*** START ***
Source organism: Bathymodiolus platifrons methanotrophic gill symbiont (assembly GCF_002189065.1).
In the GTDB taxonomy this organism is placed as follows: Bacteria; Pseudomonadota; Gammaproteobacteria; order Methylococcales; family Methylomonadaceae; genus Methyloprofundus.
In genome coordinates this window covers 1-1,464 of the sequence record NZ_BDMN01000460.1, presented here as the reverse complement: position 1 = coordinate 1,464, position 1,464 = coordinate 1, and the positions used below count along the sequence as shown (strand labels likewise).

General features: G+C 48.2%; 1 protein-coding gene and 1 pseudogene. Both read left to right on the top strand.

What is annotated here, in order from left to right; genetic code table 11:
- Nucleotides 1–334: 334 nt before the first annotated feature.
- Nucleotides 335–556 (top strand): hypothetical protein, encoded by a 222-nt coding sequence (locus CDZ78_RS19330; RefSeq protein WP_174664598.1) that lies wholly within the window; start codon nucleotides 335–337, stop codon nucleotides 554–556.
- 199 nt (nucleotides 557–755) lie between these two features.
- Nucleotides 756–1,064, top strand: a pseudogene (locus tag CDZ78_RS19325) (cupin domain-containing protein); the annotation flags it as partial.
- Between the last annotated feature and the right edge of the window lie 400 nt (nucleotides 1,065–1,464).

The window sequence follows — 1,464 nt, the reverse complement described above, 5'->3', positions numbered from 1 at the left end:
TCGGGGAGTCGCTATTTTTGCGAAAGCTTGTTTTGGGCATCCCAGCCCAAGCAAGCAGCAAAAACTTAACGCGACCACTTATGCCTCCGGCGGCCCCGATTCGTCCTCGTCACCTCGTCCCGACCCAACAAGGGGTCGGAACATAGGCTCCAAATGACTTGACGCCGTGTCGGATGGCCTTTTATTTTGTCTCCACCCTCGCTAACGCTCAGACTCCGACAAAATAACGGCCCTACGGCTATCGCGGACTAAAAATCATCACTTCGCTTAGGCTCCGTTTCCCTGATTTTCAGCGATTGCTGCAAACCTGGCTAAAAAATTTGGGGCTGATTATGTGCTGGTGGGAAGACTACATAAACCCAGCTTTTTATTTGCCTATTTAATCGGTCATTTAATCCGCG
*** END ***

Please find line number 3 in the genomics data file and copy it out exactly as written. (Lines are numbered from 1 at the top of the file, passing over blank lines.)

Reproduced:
In genome coordinates this window covers 1-1,464 of the sequence record NZ_BDMN01000460.1, presented here as the reverse complement: position 1 = coordinate 1,464, position 1,464 = coordinate 1, and the positions used below count along the sequence as shown (strand labels likewise).